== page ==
Lt. Governor Sheila Simon is out trying to make sure today’s students will have a better understand of mathematics with the new integrated math curriculum. Simon and the Illinois State Board of Education released the state’s first sixth- through twelfth-grade math curriculum in May and urged middle and high schools state wide to implement the new courses this fall.
Simon visited Pinck-neyville High School Thursday morning, which is one of the Illinois schools which have adopted the program.
Simon says the program is about the student’s future and helping have the tools to compete for college and beyond.
“We want to put all middle and high school students on a track for success,” Simon said. “Colleges and employers expect our students to have certain skills, but find too many students unprepared. The tools we released should help educators better prepare students to compete in the global marketplace.”
The program is outlined to include all facets of mathematics. The students would not take algebra one year and the geometry the next; instead the, the different mathematics are integrated.
Pinckneyville High School Principal Dustin Foutch said the high school started the program last year with the incoming freshman and it is working so far.
“Its going really well,” Foutch said, “I believe the students will be more successful in college and have a better mathematical understanding in life when they leave Pinckneyville High School.”
Foutch also said most of the hard work was done by the teachers at the school; they are the ones that may this program work.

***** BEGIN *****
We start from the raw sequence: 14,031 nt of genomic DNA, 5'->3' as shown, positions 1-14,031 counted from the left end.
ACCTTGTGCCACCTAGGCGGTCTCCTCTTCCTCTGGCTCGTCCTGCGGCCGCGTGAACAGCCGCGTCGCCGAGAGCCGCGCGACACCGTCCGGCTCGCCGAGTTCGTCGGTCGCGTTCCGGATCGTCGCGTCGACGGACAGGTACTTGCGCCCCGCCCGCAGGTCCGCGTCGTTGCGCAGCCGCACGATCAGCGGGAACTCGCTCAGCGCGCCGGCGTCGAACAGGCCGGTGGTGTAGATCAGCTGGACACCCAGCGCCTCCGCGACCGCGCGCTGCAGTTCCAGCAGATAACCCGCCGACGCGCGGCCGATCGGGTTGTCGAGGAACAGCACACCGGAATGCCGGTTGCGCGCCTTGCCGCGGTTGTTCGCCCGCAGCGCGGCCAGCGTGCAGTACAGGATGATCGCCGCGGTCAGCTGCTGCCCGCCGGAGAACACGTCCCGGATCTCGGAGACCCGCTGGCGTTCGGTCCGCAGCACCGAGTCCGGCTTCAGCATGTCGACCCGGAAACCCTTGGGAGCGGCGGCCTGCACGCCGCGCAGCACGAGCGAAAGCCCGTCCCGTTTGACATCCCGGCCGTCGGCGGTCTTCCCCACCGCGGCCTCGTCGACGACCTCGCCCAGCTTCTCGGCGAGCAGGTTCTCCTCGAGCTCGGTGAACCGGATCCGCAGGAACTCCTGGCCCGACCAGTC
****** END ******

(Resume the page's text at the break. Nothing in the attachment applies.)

“All the credit goes to the teachers they have worked really hard to make sure the students are ready for college when their done,” Foutch said. “There wasn’t a textbook when we first started this program so the teachers had to create much of the program to get it off its feet.”
Pinckneyville Teacher Adrienne Wilson said the students are responding to the program and she gets a chance to teach outside the box.
“The kids are becoming more engaged in the program and started more than they would in a normal class,” Wilson said. “We have out normal standards but then we are borrowing and pulling different things from the internet and other textbooks,” Wilson also said she enjoys teaching this way and the kids will have a good chance to be successful when they graduate.
“I enjoy teaching this style of math as opposed to the older style, it’s not the same stuff everyday and it get the students more involved in the classroom,” Wilson said. “I believe this program will work, these kids are always using a different form of math everyday.”
Simon likes to see the fact the program is working in Southern Illinois and knows that schools do not have to adopt the program.
“This curriculum is more of an opportunity than a mandate,” Simon said. “It is neat to see the program is starting to work in this way particularly in a time when schools are resistant to mandate.”